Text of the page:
Dave's Progress. Chapter 58: Mad, Bad and Dangerous to Know.

The above title is taken form a quote by some one who was describing Lord Byron, the famous and also infamous English poet, and it points to a rather destructive confusion, one which seems to have been around for a long time; that between what is "mad" and what is simply "bad", behaviour.
This came to the forefront of my mind recently due to watching a few episodes of BBC1's risible afternoon "soap", "Doctors". "Doctors" is a low budget, corny affair, which if it knew better, would forgo any pretensions of serious drama and hold its tongue firmly in its cheek. At times it does appear to do this, and brings about comedic moments that could only be gleaned from that which is, seemingly, unintentionally funny. Problems come about and the cracks begin to show, however, when "Doctors" attempts to tackle issues of any seriousness.
Which brings me on to the storyline which got me thinking about the mad/bad debate. It concerned two characters, a brother and sister, named Ivor and Sissy Juggins (wonderful names, I know) and their kidnapping and false imprisonment of a third character, lovingly known as Dr. Jimmi. Ivor and Sissy had come to know of Dr. Jimmi through his phone-in radio show, which they would often listen to in their suitably spooky, large, old house which they appeared to never leave. It became apparent that the two had been the victims of some form of abuse at the hands of their parents and had thus grown up in to emotionally and intellectually immature people, who, as it turned out, had become, in their own naive way, a danger to others. Anyway, suffice it to say, they kidnapped Jimmi, drugged him and held him captive. Sissy "cared" for him while he was in this state and it soon became apparent that she wanted his child. Ivor, also, made his own kind of advances towards Jimmi. So far, so corny. Indeed, the whole thing came over as a sort of unintentionally comedic rendering of "Misery". However, then came the bombshell. After escaping from Sissy and Ivor, Jimmi was told that they had been assessed and then sectioned under the Mental Healt Act and Jimmi got to say the heroic, seemingly understanding lines, "Mental illness is an affliction. You don't choose to be mentally ill...Instead of demonising them we should give them the help they so obviously need". And here is where my blood began to boil.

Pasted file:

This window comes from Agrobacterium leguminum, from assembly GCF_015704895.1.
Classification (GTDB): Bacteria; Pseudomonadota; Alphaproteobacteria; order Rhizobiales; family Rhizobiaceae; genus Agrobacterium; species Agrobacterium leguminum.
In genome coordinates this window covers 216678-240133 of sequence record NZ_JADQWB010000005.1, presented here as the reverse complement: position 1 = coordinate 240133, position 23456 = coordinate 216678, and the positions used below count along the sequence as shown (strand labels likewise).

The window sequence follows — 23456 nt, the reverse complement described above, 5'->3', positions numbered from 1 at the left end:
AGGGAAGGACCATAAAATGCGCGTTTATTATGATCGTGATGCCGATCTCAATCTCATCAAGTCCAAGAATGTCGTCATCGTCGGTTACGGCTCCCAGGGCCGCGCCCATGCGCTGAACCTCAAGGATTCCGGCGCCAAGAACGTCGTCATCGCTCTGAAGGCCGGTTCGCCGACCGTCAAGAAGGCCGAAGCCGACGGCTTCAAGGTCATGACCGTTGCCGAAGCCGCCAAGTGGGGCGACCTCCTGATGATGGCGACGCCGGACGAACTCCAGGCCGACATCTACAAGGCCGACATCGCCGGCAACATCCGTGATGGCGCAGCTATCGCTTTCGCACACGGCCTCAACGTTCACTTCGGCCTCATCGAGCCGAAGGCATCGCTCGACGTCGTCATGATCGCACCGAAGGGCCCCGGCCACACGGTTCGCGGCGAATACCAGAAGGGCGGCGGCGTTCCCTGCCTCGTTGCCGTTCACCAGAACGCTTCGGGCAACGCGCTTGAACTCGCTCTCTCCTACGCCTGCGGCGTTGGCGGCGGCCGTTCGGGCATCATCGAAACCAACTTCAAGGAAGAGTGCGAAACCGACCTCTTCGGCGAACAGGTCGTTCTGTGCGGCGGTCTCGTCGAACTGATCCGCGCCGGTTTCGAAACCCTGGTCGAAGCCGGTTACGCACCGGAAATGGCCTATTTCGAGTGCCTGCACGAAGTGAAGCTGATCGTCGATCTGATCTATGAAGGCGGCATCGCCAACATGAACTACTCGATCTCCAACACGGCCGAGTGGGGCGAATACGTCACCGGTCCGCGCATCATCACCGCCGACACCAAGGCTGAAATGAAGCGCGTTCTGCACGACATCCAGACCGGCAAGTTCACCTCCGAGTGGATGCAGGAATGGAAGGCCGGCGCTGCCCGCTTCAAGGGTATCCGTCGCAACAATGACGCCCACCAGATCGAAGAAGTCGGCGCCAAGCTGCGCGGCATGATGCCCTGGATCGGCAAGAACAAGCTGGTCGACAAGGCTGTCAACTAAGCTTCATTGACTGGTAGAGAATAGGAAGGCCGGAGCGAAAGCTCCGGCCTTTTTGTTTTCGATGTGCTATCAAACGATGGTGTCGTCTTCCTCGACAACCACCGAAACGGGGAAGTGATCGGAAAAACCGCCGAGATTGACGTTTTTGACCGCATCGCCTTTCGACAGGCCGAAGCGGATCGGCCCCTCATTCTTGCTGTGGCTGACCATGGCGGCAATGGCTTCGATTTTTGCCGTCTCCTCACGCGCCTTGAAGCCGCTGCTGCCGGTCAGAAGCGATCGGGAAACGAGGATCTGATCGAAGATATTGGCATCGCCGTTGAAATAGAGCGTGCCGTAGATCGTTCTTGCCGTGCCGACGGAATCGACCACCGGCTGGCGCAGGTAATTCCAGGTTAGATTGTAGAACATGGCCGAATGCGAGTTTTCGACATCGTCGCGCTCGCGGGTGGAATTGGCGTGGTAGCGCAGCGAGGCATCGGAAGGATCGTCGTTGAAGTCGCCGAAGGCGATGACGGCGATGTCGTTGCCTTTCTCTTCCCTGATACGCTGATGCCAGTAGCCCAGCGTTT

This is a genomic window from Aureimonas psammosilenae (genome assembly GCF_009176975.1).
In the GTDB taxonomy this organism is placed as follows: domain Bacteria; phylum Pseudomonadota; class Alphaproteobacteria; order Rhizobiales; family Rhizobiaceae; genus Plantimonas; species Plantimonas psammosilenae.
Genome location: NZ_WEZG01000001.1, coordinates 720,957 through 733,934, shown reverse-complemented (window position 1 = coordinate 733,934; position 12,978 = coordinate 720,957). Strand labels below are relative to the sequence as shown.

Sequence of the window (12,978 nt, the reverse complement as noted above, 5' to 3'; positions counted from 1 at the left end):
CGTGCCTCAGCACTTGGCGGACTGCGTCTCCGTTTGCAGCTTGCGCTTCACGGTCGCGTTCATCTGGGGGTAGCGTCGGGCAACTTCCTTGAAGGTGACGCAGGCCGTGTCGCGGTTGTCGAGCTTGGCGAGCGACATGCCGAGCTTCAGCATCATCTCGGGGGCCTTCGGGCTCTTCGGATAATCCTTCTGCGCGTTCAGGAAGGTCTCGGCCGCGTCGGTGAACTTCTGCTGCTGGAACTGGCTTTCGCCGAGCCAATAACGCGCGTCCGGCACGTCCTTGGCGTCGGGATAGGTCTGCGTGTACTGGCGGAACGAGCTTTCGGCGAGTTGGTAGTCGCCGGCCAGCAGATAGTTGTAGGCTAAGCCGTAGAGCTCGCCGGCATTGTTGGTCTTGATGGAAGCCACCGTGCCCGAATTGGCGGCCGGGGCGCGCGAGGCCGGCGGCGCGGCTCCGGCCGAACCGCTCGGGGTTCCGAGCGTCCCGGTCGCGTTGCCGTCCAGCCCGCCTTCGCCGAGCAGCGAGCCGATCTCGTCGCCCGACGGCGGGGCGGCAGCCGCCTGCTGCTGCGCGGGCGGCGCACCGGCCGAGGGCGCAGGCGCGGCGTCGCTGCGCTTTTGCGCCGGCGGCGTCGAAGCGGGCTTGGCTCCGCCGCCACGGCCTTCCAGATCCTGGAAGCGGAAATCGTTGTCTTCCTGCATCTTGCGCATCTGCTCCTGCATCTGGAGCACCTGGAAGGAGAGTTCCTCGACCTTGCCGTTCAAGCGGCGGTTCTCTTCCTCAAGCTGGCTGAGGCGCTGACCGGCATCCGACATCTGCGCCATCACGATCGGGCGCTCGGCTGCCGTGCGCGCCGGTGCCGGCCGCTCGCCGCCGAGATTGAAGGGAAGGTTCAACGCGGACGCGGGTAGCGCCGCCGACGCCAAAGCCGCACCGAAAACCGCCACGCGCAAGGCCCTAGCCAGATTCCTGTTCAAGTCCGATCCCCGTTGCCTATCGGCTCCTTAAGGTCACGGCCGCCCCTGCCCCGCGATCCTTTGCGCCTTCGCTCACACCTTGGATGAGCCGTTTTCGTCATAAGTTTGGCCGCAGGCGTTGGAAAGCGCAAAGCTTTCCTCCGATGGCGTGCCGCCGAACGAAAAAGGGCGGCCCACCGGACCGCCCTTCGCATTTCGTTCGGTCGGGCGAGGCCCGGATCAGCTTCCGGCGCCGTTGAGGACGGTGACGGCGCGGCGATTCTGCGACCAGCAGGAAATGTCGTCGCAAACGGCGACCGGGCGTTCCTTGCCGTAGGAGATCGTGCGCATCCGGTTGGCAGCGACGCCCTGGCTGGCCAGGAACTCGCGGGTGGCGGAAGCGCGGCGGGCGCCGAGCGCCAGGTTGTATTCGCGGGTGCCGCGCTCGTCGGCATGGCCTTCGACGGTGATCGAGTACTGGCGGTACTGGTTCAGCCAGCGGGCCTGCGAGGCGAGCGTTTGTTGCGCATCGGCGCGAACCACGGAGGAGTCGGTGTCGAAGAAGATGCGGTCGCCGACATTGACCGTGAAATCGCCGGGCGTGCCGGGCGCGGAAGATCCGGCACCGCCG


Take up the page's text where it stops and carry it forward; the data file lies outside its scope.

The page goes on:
For a start, why were Sissy and Ivor regarded as mentally ill at all? To my mind, they had shown no signs of any mental illness I am aware of, of any of the major neuroses or psychoses, of anxiety, depression, mania or psychosis. They were certainly aware of what they were doing and, as such, should have been arrested, not sectioned. Then, of course, it dawned on me, that this was an example of the old confusion between "mad" and simply "bad" behaviour. Ivor and Sissy had done a bad thing and broken the law in doing so, but why should this qualify them for the status of mentally ill? Surely, one would have to be in the deep throes of psychosis to be truly unaware of the consequences of one's actions and therefore, not wholly responsible. Just because some one does something bad does not mean they are mentally ill, and just because one is mentally ill it does not necessarily follow that one will do bad things. The producers and writers of "Doctors" perhaps thought they were doing those with experience of mental ill health a favour by giving Dr. Jimmi those final, apparently sympathetic words. But when the entire programme had been doing what Jimmi said we shouldn't, i.e. demonising the mentally ill by suggesting they were somehow inherently prone to criminality, deviance and violence, I can only say this made me even more annoyed.
Indeed, many still confuse the "mad" with the "bad". I remember, for example, one instance at the Media Action Group for Mental Health where we listened to some one 'phoning in to Radio 5 Live, saying that those who commit paedophilia were "mentally ill". It seems that mental illness is an all too easy scapegoat for what is just bad behaviour. In an age where reason and science are supposed to hold all the answers, this is one instance where I would say that one has to go back to ideas of just plain old evil if one is seeking explanations. While paedophiles may well be psychologically damaged in some way themselves, one thing which paedophilia is not is a mental illness. But is it any wonder, then, that mental ill health often gets confused with criminality, deviance and violence when such representations and points of view exist?